All over the world on April 25, International Noise Awareness Day encourages people to do something about bothersome noise where they work, live and play.
This annual event was founded by the Center for Hearing and Communication, which reminds us: “Continuous exposure to noise above 85 decibels can cause hearing loss, but research shows that even below that threshold, noise instigates physiological changes. Blood pressure elevation, sleep and digestion problems, and other stress-related disorders are linked to environmental noise. Studies on children’s learning and behavior document find that noise poses great risks.”
Helping assess and mitigate these risks involves understanding the complex, three-dimensional, acoustical experience within and between rooms. This can feel like an overwhelming challenge – especially for visual learners and communicators.
The message can be lost during translation from quantitative acoustics metrics and their acronyms to the design and intersection of actual building elements, such as walls and ceilings.
Using color-mapping technology, we now can see a clearer picture of a ceiling system’s ability to absorb noise and its inability to block noise.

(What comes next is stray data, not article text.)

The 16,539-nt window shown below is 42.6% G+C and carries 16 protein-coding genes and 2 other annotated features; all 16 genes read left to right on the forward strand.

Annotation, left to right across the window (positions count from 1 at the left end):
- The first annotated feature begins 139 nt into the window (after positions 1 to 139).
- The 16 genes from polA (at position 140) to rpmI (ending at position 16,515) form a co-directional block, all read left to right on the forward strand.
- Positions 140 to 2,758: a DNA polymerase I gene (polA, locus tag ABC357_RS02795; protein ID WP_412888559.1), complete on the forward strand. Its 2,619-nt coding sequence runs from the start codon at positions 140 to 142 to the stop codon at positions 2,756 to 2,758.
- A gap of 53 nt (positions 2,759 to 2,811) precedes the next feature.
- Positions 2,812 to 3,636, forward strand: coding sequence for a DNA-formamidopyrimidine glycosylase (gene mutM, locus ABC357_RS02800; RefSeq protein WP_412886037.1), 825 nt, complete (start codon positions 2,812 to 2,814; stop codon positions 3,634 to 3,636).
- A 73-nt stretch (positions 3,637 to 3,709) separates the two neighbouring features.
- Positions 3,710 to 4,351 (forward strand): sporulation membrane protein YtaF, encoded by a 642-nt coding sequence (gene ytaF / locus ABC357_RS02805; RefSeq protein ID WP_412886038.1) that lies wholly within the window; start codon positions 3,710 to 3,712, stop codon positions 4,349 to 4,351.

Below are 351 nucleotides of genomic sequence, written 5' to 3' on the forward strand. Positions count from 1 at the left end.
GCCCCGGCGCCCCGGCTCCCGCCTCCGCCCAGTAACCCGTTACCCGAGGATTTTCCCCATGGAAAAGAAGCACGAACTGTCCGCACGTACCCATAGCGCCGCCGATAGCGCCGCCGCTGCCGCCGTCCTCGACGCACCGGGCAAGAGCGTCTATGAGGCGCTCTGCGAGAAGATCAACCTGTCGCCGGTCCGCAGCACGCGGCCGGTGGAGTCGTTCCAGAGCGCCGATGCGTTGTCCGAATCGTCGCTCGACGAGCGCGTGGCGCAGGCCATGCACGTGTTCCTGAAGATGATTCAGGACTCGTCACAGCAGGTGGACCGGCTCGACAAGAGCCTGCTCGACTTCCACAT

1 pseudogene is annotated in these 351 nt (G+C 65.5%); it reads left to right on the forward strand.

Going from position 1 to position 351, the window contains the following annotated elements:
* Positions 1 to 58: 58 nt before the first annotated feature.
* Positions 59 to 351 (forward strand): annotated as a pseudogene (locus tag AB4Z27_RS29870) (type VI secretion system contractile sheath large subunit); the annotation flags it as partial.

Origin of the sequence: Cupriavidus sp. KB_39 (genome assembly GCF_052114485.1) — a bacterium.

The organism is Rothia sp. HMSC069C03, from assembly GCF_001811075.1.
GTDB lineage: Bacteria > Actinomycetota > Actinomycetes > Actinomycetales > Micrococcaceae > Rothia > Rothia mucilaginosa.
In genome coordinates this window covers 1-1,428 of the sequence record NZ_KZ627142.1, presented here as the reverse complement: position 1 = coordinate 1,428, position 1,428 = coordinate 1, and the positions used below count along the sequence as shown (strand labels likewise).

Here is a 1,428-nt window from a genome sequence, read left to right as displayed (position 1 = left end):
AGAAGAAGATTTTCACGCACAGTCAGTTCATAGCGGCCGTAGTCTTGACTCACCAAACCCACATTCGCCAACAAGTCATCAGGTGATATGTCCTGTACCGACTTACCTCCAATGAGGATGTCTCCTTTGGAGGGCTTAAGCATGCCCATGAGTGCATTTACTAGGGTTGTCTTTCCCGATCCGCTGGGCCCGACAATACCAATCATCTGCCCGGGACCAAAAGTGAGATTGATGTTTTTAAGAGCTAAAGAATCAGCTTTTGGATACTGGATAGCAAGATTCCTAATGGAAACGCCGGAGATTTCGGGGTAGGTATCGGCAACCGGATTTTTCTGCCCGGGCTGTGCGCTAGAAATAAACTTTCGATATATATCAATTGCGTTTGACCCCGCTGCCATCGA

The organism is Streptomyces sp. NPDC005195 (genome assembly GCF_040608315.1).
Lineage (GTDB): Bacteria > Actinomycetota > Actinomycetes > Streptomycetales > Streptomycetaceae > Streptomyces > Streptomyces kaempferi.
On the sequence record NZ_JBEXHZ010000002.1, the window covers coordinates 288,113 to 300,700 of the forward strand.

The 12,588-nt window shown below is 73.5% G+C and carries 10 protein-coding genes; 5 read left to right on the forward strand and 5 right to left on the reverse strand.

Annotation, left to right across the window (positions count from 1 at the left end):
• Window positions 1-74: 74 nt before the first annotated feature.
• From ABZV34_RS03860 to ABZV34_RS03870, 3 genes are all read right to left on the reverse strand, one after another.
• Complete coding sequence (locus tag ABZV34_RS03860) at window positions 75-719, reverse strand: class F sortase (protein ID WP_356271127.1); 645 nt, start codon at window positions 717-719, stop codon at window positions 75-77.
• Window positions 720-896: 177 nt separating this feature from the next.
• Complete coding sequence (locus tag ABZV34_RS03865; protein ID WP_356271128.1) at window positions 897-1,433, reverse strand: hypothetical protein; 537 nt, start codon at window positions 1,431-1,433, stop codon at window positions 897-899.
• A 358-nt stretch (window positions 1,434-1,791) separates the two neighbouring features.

Show Me, Don’t Tell Me
Two years ago, Rockfon introduced this simple approach to Optimized Acoustics:
- Due to their light weight and many penetrations, acoustic ceilings cannot be used to block sound. Walls and plenum barriers are for blocking sound.
- Acoustic ceilings are for sound absorption. A Noise Reduction Coefficient (NRC) of 0.70 is good, 0.80 is better and ratings above 0.90 are best.
- A wall Sound Transmission Class (STC) rating of 40 is good, 45 is better and ratings at 50 or above are best.
- Acoustic standards require these performance levels.
Because many of us learn better by seeing and hearing, Rockfon recently created a video showing the basics of Optimized Acoustics in a real-world application. The video’s background audio works with the narrated storyline and visual graphics for an immersive experience. This approach is clearly understood in 90 seconds, instead of reading pages of acoustic terms, acronyms and ratings.